The man with access to the nuclear launch codes has been deemed unfit for Twitter. And the country that doesn’t believe universal healthcare is a human right, all of a sudden believes access to Twitter should be an inalienable right. Interesting times!
This week more Americans died from Covid than on 9/11, the Iraq war and the Afghanistan war combined, and that fact isn’t even in the top 10 news stories right now.
I recently read ‘Things a Computer Scientist Rarely Talks About’ by Donald Knuth from 2001. Recommended reading if you like reading about how a world-renowned computer scientist wrote a book about how he wrote a book that deals with another book! Sounds recursive 😏
That last book is of course the bible and the book Knuth wrote about it is ‘3:16 Bible Texts Illuminated ‘ — published in 1991. And in 1999 Knuth gave a series of lectures at MIT ‘on the general subject of relations between faith and science’. In these lectures he explains how he went about writing…
Here are the six basic responsibilities you have as a professional in the modern workplace.
I wrote these down as a reminder to myself and to pass on to people. Because it is easy to loose sight of your basic responsibilities. I also noticed a lot of young professionals are struggling with what is asked of them. Regardless of your specific job — whether you are a manager or engineer — the following basics will always apply.
I suspect Moby-Dick — the quintessential Great American Novel — has the curious accolade of being one of the most famous books ever, while also being one of the least read books. Its reputation greatly exceeds its appeal. Nonetheless, I had always wanted to read this extraordinary 170 year old book. And now that I did, I think I understand its reputation as well as I understand the incongruent appeal.
Moby-Dick clocks in around 650+ pages and 212,000 words. It’s not a small book but it’s also not the biggest book I ever read. …
My book tracking app alerted me that I read 52 books over the last twelve months. So, *franticly crunching numbers* yes, indeed, that averages to one book per week!
I follow a couple of blogs of people that read way more than I do. Like these guys, respectively read 116, 105 and 74 books in 2019. I don’t know how they managed to do so, but 52 is definitely a personal best for me and this blogpost is about how I did this.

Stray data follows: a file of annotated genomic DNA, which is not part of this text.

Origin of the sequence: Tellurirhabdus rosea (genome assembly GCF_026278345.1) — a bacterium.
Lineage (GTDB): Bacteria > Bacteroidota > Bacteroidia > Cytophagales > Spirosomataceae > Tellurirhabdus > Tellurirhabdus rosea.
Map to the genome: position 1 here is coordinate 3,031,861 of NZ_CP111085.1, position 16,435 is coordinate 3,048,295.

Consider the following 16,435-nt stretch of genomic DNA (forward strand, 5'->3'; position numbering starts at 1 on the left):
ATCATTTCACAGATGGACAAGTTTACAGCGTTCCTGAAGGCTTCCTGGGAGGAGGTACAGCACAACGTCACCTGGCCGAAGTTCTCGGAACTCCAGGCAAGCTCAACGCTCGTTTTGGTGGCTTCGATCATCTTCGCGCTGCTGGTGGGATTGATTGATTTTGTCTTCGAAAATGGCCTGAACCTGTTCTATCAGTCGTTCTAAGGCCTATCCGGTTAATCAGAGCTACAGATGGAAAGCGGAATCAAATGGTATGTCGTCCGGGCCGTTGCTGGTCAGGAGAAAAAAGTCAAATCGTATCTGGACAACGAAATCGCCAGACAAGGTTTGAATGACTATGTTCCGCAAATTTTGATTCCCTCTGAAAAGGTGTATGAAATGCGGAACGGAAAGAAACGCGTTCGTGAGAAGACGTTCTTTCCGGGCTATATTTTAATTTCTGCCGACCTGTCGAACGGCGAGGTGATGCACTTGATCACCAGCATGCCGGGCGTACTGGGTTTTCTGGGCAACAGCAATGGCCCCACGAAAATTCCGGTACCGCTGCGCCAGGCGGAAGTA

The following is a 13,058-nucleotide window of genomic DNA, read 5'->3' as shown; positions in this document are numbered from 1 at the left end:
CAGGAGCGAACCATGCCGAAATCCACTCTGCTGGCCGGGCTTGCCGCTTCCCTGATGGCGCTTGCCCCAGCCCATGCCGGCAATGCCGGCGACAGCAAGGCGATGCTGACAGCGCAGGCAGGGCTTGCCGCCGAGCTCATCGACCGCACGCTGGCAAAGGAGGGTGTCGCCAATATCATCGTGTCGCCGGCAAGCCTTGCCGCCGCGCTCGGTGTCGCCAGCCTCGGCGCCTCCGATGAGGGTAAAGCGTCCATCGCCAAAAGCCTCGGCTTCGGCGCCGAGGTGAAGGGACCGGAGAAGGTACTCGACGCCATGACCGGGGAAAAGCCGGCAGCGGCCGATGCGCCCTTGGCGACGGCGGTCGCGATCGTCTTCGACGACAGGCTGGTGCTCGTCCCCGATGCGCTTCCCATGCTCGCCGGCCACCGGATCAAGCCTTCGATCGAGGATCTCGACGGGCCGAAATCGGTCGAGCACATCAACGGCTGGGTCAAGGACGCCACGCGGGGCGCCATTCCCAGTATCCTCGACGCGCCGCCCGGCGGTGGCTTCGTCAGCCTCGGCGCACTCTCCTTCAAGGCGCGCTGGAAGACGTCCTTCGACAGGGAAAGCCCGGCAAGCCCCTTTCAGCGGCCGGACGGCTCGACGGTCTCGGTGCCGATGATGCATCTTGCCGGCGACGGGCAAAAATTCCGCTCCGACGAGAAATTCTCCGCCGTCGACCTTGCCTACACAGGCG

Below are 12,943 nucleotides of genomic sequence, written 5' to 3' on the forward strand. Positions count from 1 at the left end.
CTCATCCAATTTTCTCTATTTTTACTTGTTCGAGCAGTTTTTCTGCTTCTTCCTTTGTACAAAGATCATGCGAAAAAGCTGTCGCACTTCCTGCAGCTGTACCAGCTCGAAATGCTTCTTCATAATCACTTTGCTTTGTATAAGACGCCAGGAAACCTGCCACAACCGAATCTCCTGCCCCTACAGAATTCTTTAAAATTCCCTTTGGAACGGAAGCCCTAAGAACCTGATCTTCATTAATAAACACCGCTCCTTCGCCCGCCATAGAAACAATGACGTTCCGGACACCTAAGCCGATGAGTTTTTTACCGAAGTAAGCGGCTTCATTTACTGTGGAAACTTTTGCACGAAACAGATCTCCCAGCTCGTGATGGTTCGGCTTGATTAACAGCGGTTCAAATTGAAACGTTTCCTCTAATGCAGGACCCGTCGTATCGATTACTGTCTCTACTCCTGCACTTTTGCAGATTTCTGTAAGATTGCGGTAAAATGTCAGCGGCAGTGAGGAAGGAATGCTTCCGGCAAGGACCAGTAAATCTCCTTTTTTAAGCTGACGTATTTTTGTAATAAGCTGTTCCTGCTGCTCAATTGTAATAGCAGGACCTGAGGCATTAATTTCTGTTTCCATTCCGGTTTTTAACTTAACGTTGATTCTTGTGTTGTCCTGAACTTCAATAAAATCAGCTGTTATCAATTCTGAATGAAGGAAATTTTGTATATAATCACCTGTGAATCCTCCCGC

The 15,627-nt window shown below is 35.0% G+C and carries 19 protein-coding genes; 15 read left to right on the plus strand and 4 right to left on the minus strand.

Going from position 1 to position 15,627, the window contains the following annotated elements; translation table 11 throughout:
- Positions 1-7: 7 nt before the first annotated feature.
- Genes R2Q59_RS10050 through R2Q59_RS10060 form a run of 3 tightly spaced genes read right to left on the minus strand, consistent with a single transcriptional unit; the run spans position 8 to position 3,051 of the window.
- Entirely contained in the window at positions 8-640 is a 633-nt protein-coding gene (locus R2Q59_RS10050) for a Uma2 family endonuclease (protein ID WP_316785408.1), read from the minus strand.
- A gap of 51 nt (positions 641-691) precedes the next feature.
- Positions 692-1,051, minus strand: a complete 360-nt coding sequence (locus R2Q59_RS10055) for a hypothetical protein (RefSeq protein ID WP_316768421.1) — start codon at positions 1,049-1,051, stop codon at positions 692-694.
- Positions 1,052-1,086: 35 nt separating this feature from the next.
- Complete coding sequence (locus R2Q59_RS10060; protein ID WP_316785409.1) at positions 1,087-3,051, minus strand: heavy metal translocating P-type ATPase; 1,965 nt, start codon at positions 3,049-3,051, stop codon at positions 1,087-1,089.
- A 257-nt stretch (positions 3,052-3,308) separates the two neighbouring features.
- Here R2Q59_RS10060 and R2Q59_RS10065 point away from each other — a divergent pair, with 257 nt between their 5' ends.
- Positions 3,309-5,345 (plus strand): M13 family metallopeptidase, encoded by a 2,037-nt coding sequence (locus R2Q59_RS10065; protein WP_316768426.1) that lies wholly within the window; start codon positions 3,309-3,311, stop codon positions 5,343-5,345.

I have a soft spot for Bono. The megalomaniac lead singer of probably the world’s most commercial band (“the only band with their own iPod”). The Irish humanitarian multi-millionaire. Yes, I get all the criticism. Still, few singers can belt it out like Bono can. And I will forever stand by that.
On May 10th this year, Bono turned 60. So I thought it would be a good time to (re)read his 2005 biography.
I got this book, with a bunch of others, in 2006 at an HMV in Manchester. Good times.
It sort of took me back a bit…
Jitsi offers a great user experience because it doesn’t require an account, you just go to a Chrome URL and you’re pretty much good to go. You get a full blown video chat environment: complete with gridview, screensharing and chat options. No add ons or third party installations needed. I greatly prefer this instead of Zoom, Google Hangouts or Microsoft Teams or what have you.
Jitsi is also a great piece of software to host. And installing and hosting your own video software conferencing software has never been easier.
Here are some tips to run the Jitsi stack smoothly on…
But this post is not about the podcast but about the book!
After the first 50 episodes creator Andrew Hickey bundled the adapted episode transcripts into the first volume of a book series. And, of course, I had to get it, as an unmissable reference and to support the podcast.
Here are some thoughts on the book’s look and feel as it arrived in the mail this morning. So this is not a book review!
Successful software is not defined by the number of lines of code or number of clever algorithms. More often than not, successful software is defined by how many roadblocks it removes for the user.
Sounds obvious, right? But it usually takes a few iterations before software gains critical mass. And for a (critical) mass number of users, you need to remove roadblocks. Roadblocks that power-users or early adopters don’t mind dealing with, but for regular users make all the difference.
Here are some examples of software that were not always the first, but did remove the right roadblocks and cleared…